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It seems like the entirety of Australia is currently in Europe, and if your office seems a little emptier, or your Teams and Zoom calls are a little smaller, you’re not alone. Travel to Europe this year has already outpaced demand levels from 2019, and airfares are the highest they’ve been in 5 years.
With travel back in full swing and people wanting to make up for lost time from the last few years, they are more than willing to cash in their annual leave. As an employer, it is important to recognise the importance of your employees taking leave and the benefits that come with it, but what happens when it’s all at once, during a project or at the same time as everyone else?
Benefits of taking leave
There is a reason why employees have accrued all this leave – it’s because they deserve it. They have worked enough hours to have built up the annual leave that is sitting in their bank. Australia has mandated 4 weeks of annual leave for full-time workers, recognising that a healthy balance between work and leisure is necessary to maintain productivity and wellbeing.
Regular breaks from work can actually boost productivity in the long run. When employees take time off to relax and recharge, they often return to work with increased focus, creativity, and problem-solving abilities.
Prevention of burnout
Overworked employees are at risk of burnout, which can have serious negative effects on physical and mental health. Taking regular breaks through annual leave helps prevent burnout and contributes to overall well-being.
Encouraging employees to take regular annual leave can actually lead to lower rates of unscheduled absenteeism. When employees have the chance to take planned breaks, they are less likely to call in sick due to exhaustion or stress.
Annual leave can be used to pursue personal development activities, such as taking courses, attending workshops, or working on hobbies. This can contribute to skill expansion and strengthening, as well as personal growth.
What to do when your team is on leave
Although employees are entitled to leave, they also typically need to provide notice for this leave. This notice period is time for you to get contractors in.
If you are stuck in a situation where a project needs to continue with a specific skill set, headcount needs to remain at a minimum, or demand is about to pick up, contracting is an increasingly popular option to keep things moving and reduce stress for the remaining team.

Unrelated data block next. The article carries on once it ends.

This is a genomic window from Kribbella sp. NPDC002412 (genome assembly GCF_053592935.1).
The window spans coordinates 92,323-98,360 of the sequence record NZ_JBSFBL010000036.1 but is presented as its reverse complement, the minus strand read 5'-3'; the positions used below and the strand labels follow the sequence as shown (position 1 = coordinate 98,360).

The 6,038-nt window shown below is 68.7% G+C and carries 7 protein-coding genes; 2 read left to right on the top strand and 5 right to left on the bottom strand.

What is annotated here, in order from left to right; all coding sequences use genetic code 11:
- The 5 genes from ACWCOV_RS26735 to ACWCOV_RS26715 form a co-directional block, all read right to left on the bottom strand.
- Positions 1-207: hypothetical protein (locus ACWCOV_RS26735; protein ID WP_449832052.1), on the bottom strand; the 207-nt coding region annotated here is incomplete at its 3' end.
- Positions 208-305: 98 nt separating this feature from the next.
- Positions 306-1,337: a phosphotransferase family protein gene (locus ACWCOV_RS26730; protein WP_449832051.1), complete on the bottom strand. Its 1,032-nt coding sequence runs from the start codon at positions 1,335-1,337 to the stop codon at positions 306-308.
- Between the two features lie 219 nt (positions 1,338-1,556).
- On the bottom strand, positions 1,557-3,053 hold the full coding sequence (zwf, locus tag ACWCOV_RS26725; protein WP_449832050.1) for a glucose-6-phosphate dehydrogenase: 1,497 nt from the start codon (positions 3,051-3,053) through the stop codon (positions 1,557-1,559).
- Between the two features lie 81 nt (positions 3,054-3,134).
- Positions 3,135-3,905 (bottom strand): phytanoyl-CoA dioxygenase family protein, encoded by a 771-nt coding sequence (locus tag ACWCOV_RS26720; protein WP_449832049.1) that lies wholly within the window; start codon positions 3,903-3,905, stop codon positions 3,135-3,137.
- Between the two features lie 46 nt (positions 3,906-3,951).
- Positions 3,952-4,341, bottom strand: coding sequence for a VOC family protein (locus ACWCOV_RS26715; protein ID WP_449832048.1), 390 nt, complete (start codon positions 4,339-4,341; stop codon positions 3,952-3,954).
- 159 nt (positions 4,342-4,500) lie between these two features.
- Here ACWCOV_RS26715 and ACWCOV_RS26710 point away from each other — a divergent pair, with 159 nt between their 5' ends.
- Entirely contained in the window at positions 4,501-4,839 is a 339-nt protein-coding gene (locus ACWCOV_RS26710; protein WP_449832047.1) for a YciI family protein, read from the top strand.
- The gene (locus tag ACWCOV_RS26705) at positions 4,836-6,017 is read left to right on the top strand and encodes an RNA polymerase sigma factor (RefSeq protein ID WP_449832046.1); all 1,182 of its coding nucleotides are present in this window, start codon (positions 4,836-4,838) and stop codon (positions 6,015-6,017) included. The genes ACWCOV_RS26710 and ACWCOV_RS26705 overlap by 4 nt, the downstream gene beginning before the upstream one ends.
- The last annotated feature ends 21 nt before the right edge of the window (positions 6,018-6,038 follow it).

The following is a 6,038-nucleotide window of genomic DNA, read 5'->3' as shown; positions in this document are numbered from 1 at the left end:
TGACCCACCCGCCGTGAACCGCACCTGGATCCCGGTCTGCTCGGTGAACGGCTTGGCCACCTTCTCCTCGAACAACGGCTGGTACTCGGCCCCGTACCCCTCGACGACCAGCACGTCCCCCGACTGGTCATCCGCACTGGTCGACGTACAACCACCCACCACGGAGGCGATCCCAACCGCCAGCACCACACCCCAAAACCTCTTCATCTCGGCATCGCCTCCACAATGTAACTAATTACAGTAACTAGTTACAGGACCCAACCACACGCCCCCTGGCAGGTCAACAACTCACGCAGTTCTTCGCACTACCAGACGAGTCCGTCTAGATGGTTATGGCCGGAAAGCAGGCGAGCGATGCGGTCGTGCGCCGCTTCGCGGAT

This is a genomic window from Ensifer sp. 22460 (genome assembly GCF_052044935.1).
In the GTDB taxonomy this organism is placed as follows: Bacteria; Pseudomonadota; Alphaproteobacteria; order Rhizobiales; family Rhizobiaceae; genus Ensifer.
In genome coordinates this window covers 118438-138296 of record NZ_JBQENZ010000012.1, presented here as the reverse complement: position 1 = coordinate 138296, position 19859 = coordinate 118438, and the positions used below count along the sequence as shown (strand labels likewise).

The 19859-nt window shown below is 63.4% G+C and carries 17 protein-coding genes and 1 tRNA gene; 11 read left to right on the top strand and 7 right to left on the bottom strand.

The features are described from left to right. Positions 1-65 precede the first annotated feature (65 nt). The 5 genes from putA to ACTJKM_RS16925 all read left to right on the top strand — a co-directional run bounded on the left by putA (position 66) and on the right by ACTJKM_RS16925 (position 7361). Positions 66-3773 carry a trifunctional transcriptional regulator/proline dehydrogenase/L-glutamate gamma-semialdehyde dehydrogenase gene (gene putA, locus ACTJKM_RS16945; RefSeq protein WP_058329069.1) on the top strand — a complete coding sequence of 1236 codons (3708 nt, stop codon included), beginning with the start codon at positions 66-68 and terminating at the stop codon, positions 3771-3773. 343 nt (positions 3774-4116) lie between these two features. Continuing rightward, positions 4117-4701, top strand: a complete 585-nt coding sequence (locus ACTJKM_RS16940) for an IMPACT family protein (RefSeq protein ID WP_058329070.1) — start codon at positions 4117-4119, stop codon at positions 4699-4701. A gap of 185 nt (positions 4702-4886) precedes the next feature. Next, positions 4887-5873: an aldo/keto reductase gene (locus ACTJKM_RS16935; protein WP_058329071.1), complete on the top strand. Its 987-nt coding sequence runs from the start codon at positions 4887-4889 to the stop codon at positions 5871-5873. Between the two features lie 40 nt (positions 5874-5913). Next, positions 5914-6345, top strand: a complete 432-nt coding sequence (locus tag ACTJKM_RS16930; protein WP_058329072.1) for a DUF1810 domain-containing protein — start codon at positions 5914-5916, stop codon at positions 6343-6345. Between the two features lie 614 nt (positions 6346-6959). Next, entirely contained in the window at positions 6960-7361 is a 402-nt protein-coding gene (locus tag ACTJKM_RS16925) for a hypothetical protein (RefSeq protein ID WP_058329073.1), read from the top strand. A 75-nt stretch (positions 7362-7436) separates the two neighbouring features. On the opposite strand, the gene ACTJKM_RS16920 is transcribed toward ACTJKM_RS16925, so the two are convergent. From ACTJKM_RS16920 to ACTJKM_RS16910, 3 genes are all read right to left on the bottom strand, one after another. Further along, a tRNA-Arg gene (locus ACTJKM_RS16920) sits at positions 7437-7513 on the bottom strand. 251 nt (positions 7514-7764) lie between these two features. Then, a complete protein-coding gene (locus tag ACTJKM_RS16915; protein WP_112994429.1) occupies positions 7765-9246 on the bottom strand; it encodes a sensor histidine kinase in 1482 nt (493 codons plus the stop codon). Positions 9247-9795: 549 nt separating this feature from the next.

We have learned to adapt to a fast-changing world in the last few years, with supply and demand in the jobs market taking dramatic turns in short periods of time. This has led to the rise of the contractor as a popular choice for both employers and employees. The increased flexibility that comes with contracting can be leveraged to remain adaptable within an ever-changing market. When it seems that half the company is soaking up sun in Europe, contractors are there to step in.
Won’t that take too long?
At Ambition, we take up to between 24 and 48 hours from the time of briefing to turn around a shortlist when looking at sourcing a contractor. As well as this, we typically take 5 business days to fill a contract role.
Contractors are the ultimate source of flexibility when it comes to headcount. They’re quick to hire, and often specialised enough to slot right in and pick up the work with minimal briefing and training.
Other uses for contracting
Annual leave isn’t the only reason why extra resourcing is considered. A volatile workload is another major reason why contracting is useful. Whether it be end of financial year, special projects, or unprecedented demand, people with the required skills can come in to take on the extra workload. Just as well as that, the amount of time they are there for can be tailored to the business needs, as opposed to considering permanent hires, which takes much more time and resourcing.
You can read more about the benefits of contract hire here.
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